Belfast Telegraph

How do rapists keep one step ahead of the law?

By Joan Smith

Even after the singular horrors of the 20th century, the case of Josef Fritzl has the power to shock.

It seems unbelievable that an apparently ordinary man could imprison his own daughter in a home-made dungeon for 24 years, raping her thousands of times and forcing her to give birth to seven children, one of whom died as a result of his neglect.

But it’s too easy to draw parallels between Fritzl’s crimes and the Holocaust, despite the existence of pictures of women from his home town in Austria welcoming the Nazis in the 1930s. But the fact that such atrocities took place during the Second World War should have shattered our illusions about what some human beings are capable of doing.

Fritzl was convicted of rape in 1967 and served a short prison sentence. He’d already come to the attention of the authorities for indecent exposure, and the rape should have flagged up the fact that he was a serial sex offender, placing him on an offenders’ register for life. Instead, his conviction for rape was wiped from the record and the right questions weren’t asked when one of his daughters disappeared without trace in 1984.

Even worse, his explanation was believed when babies started turning up on his doorstep, left there by the missing daughter — so he said — who had supposedly joined a cult. This transparent fairy story should have launched a major inquiry into the young woman’s whereabouts and the paternity of the babies, with Fritzl as the chief suspect.

But police in too many countries — the UK isn’t any better, as the case of the London taxi rapist John Worboys showed 10 days ago — are staggeringly credulous when faced with a confident serial sex attacker. Most of their scepticism is directed towards victims, and time and again rape complaints don’t get to court because of minor discrepancies in a woman’s version of events.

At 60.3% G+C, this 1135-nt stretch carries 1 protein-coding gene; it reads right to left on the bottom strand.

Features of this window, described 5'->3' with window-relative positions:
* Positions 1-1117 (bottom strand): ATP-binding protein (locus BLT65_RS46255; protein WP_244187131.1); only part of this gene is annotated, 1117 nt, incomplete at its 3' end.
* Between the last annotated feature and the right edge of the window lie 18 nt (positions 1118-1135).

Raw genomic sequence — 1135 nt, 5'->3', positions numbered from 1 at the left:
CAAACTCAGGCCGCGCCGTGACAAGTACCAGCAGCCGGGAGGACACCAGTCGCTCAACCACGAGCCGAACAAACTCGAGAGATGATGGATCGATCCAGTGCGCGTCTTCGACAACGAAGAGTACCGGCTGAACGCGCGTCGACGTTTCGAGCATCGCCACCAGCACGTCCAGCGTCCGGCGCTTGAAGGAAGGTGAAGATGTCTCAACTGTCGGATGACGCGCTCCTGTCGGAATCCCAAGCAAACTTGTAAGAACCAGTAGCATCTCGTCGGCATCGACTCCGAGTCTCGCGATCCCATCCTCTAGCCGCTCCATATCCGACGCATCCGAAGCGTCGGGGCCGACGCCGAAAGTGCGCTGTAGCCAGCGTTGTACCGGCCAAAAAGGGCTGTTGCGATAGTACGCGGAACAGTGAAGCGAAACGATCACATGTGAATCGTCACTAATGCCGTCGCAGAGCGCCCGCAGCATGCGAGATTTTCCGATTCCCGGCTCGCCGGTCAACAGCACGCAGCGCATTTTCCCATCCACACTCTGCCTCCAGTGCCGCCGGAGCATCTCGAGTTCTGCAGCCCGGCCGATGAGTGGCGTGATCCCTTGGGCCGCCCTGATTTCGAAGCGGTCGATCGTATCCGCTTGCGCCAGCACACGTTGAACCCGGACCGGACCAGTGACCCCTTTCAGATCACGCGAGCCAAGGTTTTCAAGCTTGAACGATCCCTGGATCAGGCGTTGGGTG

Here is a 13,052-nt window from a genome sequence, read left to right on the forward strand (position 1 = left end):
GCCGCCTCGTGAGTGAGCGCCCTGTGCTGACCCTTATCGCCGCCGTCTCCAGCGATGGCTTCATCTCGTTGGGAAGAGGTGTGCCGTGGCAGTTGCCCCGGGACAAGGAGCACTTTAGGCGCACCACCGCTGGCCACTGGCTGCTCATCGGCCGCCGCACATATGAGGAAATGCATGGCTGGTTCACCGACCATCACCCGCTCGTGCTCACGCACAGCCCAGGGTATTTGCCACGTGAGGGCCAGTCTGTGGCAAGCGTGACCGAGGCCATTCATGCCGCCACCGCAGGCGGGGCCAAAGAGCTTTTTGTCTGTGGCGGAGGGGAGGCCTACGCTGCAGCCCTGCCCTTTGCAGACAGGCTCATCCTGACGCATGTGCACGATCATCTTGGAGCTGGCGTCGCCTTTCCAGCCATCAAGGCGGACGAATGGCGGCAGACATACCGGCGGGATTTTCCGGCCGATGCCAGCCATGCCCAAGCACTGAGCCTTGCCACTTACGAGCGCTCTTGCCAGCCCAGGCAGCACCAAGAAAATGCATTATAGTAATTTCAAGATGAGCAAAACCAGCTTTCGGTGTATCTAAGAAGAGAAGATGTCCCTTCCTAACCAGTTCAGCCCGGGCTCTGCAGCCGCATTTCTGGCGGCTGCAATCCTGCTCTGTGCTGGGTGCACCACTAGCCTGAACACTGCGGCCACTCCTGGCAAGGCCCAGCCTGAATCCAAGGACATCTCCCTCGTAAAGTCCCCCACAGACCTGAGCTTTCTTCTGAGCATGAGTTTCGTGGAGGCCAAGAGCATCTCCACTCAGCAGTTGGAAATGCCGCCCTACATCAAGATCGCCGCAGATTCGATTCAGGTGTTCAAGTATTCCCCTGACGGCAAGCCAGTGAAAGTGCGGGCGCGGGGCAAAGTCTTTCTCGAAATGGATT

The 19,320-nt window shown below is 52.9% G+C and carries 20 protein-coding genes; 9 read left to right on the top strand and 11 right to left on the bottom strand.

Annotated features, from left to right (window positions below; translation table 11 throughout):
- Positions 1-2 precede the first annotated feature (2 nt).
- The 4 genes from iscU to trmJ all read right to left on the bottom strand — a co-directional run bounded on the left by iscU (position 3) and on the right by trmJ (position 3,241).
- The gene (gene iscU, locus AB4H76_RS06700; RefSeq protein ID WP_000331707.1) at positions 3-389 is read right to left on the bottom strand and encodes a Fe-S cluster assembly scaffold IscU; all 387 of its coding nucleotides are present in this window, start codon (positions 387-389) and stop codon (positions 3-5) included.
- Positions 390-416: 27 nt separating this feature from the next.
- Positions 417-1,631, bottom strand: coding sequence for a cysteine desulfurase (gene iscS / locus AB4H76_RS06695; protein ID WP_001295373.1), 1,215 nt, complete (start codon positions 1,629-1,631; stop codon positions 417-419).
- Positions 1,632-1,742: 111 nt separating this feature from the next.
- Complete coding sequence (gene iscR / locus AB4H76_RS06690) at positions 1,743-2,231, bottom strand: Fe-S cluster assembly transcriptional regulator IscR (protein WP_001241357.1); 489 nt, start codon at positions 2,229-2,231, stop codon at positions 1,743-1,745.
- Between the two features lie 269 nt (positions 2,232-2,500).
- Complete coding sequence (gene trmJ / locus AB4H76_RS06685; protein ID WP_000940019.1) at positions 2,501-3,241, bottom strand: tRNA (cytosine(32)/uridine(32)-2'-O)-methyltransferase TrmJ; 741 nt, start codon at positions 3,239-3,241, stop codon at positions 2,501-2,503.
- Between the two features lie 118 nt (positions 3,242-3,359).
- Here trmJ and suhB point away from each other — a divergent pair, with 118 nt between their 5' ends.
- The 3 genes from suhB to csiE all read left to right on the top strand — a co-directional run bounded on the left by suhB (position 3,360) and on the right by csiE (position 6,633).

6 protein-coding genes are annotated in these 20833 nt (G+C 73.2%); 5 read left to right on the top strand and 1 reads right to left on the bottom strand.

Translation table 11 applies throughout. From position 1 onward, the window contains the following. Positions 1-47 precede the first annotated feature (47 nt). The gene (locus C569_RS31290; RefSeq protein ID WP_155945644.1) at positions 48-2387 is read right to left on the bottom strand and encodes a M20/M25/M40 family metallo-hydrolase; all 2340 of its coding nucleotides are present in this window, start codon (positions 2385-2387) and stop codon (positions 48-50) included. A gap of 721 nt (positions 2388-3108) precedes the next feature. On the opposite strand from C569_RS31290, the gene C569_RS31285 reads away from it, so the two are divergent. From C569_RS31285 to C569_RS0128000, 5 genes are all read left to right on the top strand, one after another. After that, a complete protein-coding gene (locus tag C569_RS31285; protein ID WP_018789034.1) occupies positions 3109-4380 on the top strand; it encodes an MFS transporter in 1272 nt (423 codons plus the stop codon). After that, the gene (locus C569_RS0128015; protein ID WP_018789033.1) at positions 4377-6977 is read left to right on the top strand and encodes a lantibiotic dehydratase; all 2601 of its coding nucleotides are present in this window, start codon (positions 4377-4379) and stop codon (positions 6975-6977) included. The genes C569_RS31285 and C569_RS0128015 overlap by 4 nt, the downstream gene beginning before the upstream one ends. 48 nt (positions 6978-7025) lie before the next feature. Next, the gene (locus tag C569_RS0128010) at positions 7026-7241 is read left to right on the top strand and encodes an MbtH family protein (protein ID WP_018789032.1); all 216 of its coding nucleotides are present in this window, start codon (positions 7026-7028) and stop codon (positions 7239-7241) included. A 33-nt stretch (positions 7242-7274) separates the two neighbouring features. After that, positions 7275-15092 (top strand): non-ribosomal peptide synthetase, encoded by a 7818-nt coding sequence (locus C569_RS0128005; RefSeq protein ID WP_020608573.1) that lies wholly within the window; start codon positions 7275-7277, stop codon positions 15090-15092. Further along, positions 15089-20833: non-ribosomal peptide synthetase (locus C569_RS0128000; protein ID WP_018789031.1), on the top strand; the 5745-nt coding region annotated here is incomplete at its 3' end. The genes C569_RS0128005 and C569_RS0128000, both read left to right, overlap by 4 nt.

Fourteen of Worboys’s victims went to the police, saying they’d been assaulted or thought they’d been drugged after getting into a black cab, but the cops didn’t even notice a pattern of offences.

When a young woman identified him, they believed his story that she’d kissed and cuddled him of her own free will. Despite her denials, he was released to carry out more attacks. Poor Elisabeth Fritzl wasn’t able to tell her story to the police for 24 years, much of it endured in total darkness while she waited for her torturer to return. She finally had her day in court last week, overcoming what must have been scarcely imaginable feelings of revulsion to confront her father. After seeing her and hearing her harrowing videotaped testimony, Fritzl changed his plea to guilty on all counts, including murder and enslavement.

I’m unconvinced by claims that he suddenly realised what he had done; faced with such damning evidence, it seems much more likely that he knew the game was up.

There has been endless agonised discussion in recent years about sex crimes, and the difficulty of getting convictions. All sorts of explanations have been advanced, from basic mistakes in policing to the nature of rape trials (one person’s word against another) and the reluctance of juries to convict.

I’ve never believed that all men are rapists, and I’m sure as many men as women have been sickened by the details of Ms Fritzl’s ordeal. But this horrible case shows once again that some men can dehumanise women, turning them into objects for their depraved pleasure.

The police should know this by now, and stop behaving like big softies towards men whose lies are as flimsy as their moral sense.

Belfast Telegraph


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